Gagaku, literally graceful tunes, is Japanese ancient music and dances, mostly performed in shrines in royal occasions today. The most fundamental instruments in gagaku are three wind instruments - sho, hichiriki and ryuteki. Sho looks like a mini pipe organ consisting of 17 bamboo pipes. Hichiriki is a reed-like instrument made of rackered bamboo with 7 holes on the front and 2 on the back. It is the most used instument in gagaku. Ryuteki, dragon flute, is a 7-hole flute with 2-octave range. It is said that Sho represents the sound of heaven - sunlight coming through the clouds, Hichiriki, sound of the earth – human voice, and ryuteki, sound of the sky – a dragon flying through the sky. Together, they represent the sound of the Universe. The soundscape of the University, seemingly imaginative emerges, as we stand As we stand on top of the Oishi-yama Mountain, the soundscape of the universe emerges.

Hatenashi - endless mountains

Hatenashi– the mountain range to the right is named Hatenashi, endless. As we reach this point at the end of an all-day walk, the name of the mountain feels right. If we drove or flew into the area, however, the endlessness of the land might not be sensed.


Kan-nabi - where gods reside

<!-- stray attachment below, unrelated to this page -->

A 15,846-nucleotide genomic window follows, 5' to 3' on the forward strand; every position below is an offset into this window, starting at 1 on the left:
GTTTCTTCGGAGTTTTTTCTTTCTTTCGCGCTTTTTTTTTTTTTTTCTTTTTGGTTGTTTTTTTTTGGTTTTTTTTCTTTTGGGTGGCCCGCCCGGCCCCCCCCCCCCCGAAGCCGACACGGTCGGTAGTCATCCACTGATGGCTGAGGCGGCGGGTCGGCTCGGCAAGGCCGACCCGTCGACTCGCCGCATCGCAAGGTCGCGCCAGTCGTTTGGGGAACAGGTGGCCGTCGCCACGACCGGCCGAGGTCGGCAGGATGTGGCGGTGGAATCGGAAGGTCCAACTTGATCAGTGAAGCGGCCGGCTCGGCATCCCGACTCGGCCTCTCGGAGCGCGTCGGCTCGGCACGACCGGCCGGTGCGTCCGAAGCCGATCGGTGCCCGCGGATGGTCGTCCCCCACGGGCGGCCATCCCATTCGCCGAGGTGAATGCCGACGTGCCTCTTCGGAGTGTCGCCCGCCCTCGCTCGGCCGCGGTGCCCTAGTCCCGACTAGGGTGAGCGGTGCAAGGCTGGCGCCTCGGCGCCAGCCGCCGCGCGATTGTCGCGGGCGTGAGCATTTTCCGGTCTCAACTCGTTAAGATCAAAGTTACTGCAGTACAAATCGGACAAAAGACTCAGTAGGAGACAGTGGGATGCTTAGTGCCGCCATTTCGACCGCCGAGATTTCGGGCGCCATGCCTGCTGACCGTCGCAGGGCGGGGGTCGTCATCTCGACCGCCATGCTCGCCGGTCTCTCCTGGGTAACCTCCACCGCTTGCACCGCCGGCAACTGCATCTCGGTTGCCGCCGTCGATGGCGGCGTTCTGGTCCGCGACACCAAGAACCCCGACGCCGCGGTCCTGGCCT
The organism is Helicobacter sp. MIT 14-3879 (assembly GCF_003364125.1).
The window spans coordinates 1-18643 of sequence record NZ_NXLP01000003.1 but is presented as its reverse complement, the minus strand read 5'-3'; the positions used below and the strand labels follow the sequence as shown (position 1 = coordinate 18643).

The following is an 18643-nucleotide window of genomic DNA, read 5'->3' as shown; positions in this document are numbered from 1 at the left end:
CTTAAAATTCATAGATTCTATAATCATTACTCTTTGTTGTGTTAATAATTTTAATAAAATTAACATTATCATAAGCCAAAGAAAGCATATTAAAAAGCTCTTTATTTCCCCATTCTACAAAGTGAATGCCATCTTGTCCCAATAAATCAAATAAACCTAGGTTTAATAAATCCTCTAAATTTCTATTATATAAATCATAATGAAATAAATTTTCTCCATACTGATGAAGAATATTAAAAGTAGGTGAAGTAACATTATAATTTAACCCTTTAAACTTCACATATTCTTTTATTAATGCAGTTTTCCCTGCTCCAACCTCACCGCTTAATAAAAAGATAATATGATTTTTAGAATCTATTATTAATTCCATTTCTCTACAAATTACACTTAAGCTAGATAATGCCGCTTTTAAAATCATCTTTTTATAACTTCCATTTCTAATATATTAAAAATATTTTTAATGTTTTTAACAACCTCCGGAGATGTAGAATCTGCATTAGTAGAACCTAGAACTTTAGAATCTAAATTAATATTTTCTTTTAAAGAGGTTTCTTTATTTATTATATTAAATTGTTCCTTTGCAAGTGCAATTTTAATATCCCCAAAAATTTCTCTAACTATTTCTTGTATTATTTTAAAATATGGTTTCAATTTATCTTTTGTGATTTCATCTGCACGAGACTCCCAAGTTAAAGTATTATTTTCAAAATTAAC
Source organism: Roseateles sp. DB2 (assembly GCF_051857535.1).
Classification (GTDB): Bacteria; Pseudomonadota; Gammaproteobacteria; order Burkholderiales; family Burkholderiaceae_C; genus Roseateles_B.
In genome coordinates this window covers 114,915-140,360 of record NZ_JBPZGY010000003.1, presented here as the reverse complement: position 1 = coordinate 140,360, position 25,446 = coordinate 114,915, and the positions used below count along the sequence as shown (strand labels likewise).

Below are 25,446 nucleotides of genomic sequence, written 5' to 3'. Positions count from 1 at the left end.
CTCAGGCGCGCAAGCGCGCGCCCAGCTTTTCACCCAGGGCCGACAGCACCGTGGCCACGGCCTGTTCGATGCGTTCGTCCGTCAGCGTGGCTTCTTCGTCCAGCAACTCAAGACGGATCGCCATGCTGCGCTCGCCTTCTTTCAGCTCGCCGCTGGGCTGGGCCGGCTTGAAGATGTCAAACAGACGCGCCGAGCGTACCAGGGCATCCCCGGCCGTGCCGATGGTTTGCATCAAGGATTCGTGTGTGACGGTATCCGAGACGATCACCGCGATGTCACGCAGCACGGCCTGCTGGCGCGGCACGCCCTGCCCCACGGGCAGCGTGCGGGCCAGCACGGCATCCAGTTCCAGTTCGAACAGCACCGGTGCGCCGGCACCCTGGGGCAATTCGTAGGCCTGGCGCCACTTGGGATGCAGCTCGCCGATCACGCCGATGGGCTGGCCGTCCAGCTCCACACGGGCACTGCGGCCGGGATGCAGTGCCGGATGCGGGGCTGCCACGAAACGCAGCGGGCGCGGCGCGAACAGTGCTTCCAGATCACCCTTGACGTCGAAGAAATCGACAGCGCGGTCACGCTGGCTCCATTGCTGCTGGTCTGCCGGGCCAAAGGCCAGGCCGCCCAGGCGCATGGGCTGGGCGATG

Oto-matsuri is a fire festival held annually on 6 February in Shingu, at the southern end of Kii Peninsula, Wakayama Prefecture. It is in a sense a secret/sacred men’s business held at the Kamikura Shrine, whose deity is a large rock Kotobiki on top of the hill. Steep stone steps (538 steps) lead up to the rock from the shrine. Over 2000 men, young and old, dressed in white traditional costume walk up to the rock at dusk after visiting 3 local shrines in town. They carry a wooden torch - they bang each other's torch as they pass by on the way to the shrine. The gate to the hill-top rock closes around 7pm. Several messengers ran down to a small shrine half-way down the hill and receive sacred fire, which they take back up to the waiting crowd. The fire travels slowly through the crowd, lighting the torch carried by men until the whole hill top is lit with orange glow. Every now and then, roar rises from the eagerly waiting crowd echo through the valley. Then a sudden silence fell, and with a big roar, the gate opens and several lights descend the hill, like a shooting star. Some young compete to be the first one to reach the shrine gate, and others descend slowly, negotiating the uneven steps dimly lit by the fire. The festival is said to have 1400 year history, since a deity descended onto the rock. A site where gods descend/reside is kan-nabi, and in Japan’s traditional beliefs sites could be any natural places - a tree, forest, mountain, rock, river, waterfall…. Nachi Waterfall nearby is one of the well known kan-nabi, included in the 2004 world heritage nomination “Sacred sites and pilgrimage routes in the Kii Mountain Range”.